Today I was invited to an event hosted at the Lucky Lab Pub that was to benefit companion dogs, a majority of which were rescued. As a pastor, they invited me to do “pet blessings” during the event and so I had a table and spent about 2 1/2 hours blessing dogs. I would estimate I blessed 20-25 dogs over the course of that time and met some really cool people. I’ve never done this before but thought it’d be a great way to get to know some people outside the church and be a good Jesus-y presence in the community.
This wasn’t a church event so having a dog blessing table was an intriguing addition for people. Some scoffed at the suggestion, others went straight for my table as if that was the one thing they were really there for, and others were more guarded and suspicious and asked what it was all about.
I essentially rooted the blessing in the legacy of St. Francis (as everyone does), and got to talk to people about the two things that St. Francis loved: Jesus and nature. He believed that nature was the mirror of God and animals were his favorite. It’s hard to differentiate between reality and myth in the life of St. Francis, but chances are he really did preach to birds, although I’m not as convinced that he saved a town from a rabid wolf! (nor did he say “Preach the gospel at all times, use words if necessary…” But that didn’t come up 🙂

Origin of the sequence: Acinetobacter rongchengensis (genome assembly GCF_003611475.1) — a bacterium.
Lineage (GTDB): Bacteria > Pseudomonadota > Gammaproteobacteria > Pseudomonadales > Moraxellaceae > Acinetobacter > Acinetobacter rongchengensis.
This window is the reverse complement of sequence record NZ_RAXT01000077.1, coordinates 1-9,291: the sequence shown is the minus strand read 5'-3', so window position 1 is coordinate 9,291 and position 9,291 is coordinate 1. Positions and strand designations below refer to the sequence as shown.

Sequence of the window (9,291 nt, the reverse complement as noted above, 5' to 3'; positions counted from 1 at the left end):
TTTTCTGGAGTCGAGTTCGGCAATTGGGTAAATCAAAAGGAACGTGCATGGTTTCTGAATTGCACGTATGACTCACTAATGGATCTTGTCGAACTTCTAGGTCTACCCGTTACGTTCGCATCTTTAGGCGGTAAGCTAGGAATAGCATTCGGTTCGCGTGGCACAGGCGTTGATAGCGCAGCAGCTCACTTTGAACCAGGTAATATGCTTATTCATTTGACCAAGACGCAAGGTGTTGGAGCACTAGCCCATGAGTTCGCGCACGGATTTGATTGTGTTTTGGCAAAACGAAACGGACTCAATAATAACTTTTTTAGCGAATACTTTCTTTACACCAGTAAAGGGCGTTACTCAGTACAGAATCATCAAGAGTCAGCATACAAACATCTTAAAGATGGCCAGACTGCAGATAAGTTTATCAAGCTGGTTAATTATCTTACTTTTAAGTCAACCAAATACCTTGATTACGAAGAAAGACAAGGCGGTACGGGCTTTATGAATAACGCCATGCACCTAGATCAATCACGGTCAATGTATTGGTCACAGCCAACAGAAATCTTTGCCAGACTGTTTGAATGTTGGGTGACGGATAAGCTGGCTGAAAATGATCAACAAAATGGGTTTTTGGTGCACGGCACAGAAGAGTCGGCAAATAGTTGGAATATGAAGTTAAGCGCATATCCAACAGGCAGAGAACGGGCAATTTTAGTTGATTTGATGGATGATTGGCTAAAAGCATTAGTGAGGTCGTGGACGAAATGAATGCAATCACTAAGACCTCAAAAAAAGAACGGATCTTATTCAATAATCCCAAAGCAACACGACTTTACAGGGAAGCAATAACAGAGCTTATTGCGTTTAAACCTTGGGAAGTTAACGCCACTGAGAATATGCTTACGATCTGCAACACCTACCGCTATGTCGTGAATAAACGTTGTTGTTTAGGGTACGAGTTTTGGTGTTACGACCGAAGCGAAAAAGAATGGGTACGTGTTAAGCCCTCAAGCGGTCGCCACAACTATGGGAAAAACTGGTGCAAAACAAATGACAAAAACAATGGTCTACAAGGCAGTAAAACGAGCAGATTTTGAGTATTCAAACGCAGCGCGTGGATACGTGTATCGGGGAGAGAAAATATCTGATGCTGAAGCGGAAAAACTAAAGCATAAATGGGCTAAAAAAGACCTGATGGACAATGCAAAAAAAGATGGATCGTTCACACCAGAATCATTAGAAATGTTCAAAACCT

It was an exhausting afternoon, but I’m glad I did it and will probably do it at future events. Many people were interested in hearing more about our church, some others talked about some of their past bad church experiences, and others just wanted to talk about why they named their dog something in Klingon. The entire afternoon was memorable and fascinating.
Here are some observations I had:
- EVERYONE knows who St. Francis is and most people have a statue of him in their car, garden, or house.
- People are still very superstitious. I think some individuals got the idea that somehow having an “ordained minister” bless their pet could potentially heal their dogs illness or make them better behaved. In fact a few mentioned that they were hoping the “blessing” would heal their dog.
- Everyone thinks their particular dog NEEDS blessed. I got the sense that everyone thinks their dog is evil in some sense.
- Those that were there that went to church were either Lutheran or Presbyterian. Apparently the mainliners love their pets and want them to go to heaven!
- There seemed to be a dominant belief that dogs have souls and will be with us in the afterlife.
- People LOVE their dogs and consider them a part of the family.